Robert Ulanowicz nsIn hmolscience, Robert Ulanowicz (1943-) (DN=2-3) is an American chemical engineer turned ecologist noted, in ecological thermodynamics, for his 1979 thermodynamics stylized energy and entropy models of organisms in aquatic ecosystems, and for his 2009 to present attempt to sell an ecological ascendancy stylized ontic opening emergent deism, a type of religion plus science patchwork.

In 1979, Ulanowicz was inspired to switch careers, from chemical engineering to ecology, and to begin to study theoretical ecology during a reading of American zoologist Eugene Odum’s Fundamentals of Ecology (1959 second edition), the world’s first ecology textbook and the first to incorporate the laws of thermodynamics into the study of ecosystems. [2] Sometime, during this period, Ulanowicz states that he had a “Faustian moment” in which he made a pact with the devil, so-to-speak, to understand how the energy and matter interactions of the total set of organisms in Chesapeake Bay function. [4]

In the late 1970s, Ulanowicz began to apply thermodynamics to the study and modeling of ecosystems, in terms of cycles, flows, growth, the principle of maximum work, among others. Ulanowicz's works have appeared in the field of ecodynamics and ecological engineering.

In 1979, Ulanowicz introduced his free energy stylized concept of "ascendency", an information theory based version of Gibbs free energy, posited to represent the organization driving growth (see: driving force) of ecosystems.

In 2007, Ulanowicz was the recipient of the Prigogine medal. [1] Ulanowicz is an associate of American ecologist Eric Schneider.

Ulanowicz recalls when, several decades back,

Living dead
See also: Defunct theory of life, Unbridgeable gap, Origin of life, etc.
On the subject of the difference between the living and the dead or living matter and dead matter, Ulanowicz seems to be of the mindset of philosophers such as Christian de Quincey, namely being generally against reductionism and or materialism. In his recent 2010 Zygon article "From Pessimism to Hope: a Natural Progression", section entitled “Living Dead”, Ulanowicz states: [7]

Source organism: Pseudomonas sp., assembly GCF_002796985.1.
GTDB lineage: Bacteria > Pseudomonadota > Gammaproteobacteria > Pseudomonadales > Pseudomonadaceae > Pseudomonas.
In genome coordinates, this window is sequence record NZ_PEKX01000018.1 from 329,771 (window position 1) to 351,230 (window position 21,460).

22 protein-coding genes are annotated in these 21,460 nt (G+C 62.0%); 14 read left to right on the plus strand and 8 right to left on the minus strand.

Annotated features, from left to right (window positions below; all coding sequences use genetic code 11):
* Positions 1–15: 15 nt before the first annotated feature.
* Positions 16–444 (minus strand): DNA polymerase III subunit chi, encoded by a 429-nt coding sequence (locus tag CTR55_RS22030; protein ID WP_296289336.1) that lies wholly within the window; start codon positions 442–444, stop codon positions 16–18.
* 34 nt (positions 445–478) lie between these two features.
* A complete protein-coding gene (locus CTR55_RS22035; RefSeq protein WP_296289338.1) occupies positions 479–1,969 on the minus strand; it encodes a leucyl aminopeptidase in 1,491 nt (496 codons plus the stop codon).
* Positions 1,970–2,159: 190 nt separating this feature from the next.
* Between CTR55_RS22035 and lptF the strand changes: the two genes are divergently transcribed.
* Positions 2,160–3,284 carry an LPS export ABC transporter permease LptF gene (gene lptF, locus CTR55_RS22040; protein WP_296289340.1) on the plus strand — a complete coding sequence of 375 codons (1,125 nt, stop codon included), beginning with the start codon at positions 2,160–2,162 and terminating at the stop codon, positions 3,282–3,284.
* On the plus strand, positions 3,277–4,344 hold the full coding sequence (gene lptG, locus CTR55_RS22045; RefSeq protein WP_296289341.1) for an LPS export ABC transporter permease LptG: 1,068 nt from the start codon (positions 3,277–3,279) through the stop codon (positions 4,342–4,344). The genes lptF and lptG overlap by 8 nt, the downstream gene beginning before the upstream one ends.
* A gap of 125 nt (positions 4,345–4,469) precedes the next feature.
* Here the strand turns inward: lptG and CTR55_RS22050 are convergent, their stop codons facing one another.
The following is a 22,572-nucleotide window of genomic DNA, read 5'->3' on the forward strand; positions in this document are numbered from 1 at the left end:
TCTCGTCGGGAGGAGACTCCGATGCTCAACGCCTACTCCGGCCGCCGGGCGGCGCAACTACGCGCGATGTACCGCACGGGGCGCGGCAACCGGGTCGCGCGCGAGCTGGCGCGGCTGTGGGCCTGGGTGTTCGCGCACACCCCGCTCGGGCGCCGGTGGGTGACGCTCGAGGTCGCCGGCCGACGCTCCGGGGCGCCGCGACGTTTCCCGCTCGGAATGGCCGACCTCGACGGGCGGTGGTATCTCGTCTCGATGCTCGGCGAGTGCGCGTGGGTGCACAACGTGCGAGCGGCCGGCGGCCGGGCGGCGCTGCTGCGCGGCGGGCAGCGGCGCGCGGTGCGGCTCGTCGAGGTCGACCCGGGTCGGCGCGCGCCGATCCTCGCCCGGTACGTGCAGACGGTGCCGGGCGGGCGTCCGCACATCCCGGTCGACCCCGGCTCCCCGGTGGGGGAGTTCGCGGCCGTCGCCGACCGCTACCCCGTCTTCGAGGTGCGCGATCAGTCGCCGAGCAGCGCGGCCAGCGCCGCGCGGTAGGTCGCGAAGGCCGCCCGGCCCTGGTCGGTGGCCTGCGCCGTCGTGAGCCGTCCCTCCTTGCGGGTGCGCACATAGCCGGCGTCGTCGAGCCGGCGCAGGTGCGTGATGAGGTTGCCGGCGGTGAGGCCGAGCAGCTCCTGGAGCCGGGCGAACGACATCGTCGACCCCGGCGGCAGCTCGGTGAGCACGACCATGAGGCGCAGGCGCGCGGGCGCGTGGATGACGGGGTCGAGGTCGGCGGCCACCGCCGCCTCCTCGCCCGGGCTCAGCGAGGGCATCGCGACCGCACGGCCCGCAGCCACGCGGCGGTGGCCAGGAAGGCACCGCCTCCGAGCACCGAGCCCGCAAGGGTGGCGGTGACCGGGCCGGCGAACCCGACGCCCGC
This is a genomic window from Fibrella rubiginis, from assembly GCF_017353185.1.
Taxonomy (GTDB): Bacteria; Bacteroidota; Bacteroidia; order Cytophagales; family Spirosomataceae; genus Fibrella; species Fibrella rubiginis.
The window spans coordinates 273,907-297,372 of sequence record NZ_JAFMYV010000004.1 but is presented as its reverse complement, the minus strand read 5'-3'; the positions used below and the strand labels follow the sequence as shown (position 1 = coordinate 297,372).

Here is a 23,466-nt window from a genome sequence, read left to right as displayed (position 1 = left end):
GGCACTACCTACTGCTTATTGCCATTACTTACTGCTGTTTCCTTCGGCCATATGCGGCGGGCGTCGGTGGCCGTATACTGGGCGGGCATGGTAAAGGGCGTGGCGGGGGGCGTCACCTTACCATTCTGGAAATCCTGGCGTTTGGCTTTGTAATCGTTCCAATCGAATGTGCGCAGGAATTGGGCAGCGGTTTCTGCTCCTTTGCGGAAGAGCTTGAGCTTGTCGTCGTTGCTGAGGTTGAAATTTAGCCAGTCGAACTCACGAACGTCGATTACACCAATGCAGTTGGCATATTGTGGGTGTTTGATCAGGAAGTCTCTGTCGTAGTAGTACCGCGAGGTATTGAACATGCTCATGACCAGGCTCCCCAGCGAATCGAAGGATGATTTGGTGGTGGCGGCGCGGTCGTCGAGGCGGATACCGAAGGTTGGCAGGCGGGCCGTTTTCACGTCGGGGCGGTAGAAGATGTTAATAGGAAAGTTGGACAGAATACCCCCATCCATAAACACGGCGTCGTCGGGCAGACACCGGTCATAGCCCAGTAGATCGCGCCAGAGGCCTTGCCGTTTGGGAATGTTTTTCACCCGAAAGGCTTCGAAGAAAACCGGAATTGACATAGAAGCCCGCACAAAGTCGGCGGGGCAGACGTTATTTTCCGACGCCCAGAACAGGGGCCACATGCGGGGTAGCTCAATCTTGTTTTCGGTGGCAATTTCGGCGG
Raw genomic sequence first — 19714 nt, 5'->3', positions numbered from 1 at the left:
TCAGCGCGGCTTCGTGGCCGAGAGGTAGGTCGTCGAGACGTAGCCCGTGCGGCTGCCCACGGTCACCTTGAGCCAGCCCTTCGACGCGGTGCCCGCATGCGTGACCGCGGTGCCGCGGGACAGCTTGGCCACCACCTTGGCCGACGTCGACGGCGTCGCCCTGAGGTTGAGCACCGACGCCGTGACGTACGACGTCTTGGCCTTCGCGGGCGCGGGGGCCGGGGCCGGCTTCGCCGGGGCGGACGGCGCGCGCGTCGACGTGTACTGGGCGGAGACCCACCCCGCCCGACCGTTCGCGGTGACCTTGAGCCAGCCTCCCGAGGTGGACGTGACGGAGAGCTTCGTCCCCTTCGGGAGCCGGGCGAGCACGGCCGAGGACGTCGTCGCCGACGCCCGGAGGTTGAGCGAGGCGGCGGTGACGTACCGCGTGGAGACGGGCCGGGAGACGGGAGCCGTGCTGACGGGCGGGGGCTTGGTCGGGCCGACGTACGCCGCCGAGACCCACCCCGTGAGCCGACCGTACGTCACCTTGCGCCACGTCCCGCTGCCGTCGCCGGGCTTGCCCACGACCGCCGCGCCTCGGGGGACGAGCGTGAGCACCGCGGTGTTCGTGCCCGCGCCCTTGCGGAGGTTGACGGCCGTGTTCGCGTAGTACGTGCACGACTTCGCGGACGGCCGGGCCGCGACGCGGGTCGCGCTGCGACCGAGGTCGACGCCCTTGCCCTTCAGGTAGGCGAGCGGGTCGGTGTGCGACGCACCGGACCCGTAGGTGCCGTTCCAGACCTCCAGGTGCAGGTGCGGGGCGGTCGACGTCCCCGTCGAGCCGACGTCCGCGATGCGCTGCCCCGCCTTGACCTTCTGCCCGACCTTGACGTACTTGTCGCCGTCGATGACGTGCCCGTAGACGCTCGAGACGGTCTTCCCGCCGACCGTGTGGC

“With the ascendance of the Newtonian world view, the pendulum swing radically in the opposite direction. Virtually all the universe was now considered to consist of dead, quiescent matter that moves according to deterministic and inexorable laws, which by their simple natures appear to leave no room for the irreversible, asymmetric, and contingent phenomena associated with living systems. As a result, one of the most pressing scientific and philosophical questions of today has become the emergence of life: How could life possibly have arisen out of such a dead universe?”

Ulanowicz seems to think that his version of “process ecology” is the answer. In the same article, Ulanowicz also cites Italian thermodynamics professor Enzo Tiezzi who in 2006 commented his speculations on the difference between a running dear and a dead dear, in terms of molecular configurations, in regards to a deer he had recently killed during a hunt.

Religious views
In religious thermodynamics, Ulanowicz has recently contributed several papers to journals dealing with the exchange between science and religion. These papers deal with how ecology provides a metaphysical foundation for science that both helps science to interpret life in a more rational way and mitigates the conflicts that had existed between science and faith.